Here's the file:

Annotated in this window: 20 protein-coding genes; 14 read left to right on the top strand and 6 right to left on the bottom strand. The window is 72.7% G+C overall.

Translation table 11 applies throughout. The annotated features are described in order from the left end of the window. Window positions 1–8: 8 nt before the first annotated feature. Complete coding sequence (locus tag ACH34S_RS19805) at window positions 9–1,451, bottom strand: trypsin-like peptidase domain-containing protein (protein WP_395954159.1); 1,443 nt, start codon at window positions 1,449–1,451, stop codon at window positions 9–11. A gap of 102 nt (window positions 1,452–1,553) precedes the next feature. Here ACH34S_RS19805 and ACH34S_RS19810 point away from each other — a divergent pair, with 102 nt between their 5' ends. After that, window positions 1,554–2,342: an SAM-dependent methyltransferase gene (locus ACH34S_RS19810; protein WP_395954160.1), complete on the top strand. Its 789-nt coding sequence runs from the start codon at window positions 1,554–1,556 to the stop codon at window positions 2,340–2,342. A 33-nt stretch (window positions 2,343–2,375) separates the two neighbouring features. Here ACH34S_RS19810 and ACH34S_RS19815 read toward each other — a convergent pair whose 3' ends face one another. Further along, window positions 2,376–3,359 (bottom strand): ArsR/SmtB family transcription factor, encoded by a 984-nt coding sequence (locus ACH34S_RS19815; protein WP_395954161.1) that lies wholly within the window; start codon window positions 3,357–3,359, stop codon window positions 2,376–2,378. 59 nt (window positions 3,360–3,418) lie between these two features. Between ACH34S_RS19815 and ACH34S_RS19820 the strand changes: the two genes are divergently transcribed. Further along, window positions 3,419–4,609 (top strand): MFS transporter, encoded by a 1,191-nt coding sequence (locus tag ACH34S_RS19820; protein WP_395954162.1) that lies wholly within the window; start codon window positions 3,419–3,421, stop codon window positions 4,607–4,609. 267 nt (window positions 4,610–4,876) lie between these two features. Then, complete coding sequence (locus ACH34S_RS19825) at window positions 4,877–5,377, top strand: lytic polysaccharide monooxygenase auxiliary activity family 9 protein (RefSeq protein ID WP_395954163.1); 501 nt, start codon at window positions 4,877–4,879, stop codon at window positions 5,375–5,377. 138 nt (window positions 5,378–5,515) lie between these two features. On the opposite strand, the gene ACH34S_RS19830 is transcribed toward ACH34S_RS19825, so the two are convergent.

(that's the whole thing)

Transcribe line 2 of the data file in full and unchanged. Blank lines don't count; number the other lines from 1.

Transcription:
Translation table 11 applies throughout. The annotated features are described in order from the left end of the window. Window positions 1–8: 8 nt before the first annotated feature. Complete coding sequence (locus tag ACH34S_RS19805) at window positions 9–1,451, bottom strand: trypsin-like peptidase domain-containing protein (protein WP_395954159.1); 1,443 nt, start codon at window positions 1,449–1,451, stop codon at window positions 9–11. A gap of 102 nt (window positions 1,452–1,553) precedes the next feature. Here ACH34S_RS19805 and ACH34S_RS19810 point away from each other — a divergent pair, with 102 nt between their 5' ends. After that, window positions 1,554–2,342: an SAM-dependent methyltransferase gene (locus ACH34S_RS19810; protein WP_395954160.1), complete on the top strand. Its 789-nt coding sequence runs from the start codon at window positions 1,554–1,556 to the stop codon at window positions 2,340–2,342. A 33-nt stretch (window positions 2,343–2,375) separates the two neighbouring features. Here ACH34S_RS19810 and ACH34S_RS19815 read toward each other — a convergent pair whose 3' ends face one another. Further along, window positions 2,376–3,359 (bottom strand): ArsR/SmtB family transcription factor, encoded by a 984-nt coding sequence (locus ACH34S_RS19815; protein WP_395954161.1) that lies wholly within the window; start codon window positions 3,357–3,359, stop codon window positions 2,376–2,378. 59 nt (window positions 3,360–3,418) lie between these two features. Between ACH34S_RS19815 and ACH34S_RS19820 the strand changes: the two genes are divergently transcribed. Further along, window positions 3,419–4,609 (top strand): MFS transporter, encoded by a 1,191-nt coding sequence (locus tag ACH34S_RS19820; protein WP_395954162.1) that lies wholly within the window; start codon window positions 3,419–3,421, stop codon window positions 4,607–4,609. 267 nt (window positions 4,610–4,876) lie between these two features. Then, complete coding sequence (locus ACH34S_RS19825) at window positions 4,877–5,377, top strand: lytic polysaccharide monooxygenase auxiliary activity family 9 protein (RefSeq protein ID WP_395954163.1); 501 nt, start codon at window positions 4,877–4,879, stop codon at window positions 5,375–5,377. 138 nt (window positions 5,378–5,515) lie between these two features. On the opposite strand, the gene ACH34S_RS19830 is transcribed toward ACH34S_RS19825, so the two are convergent.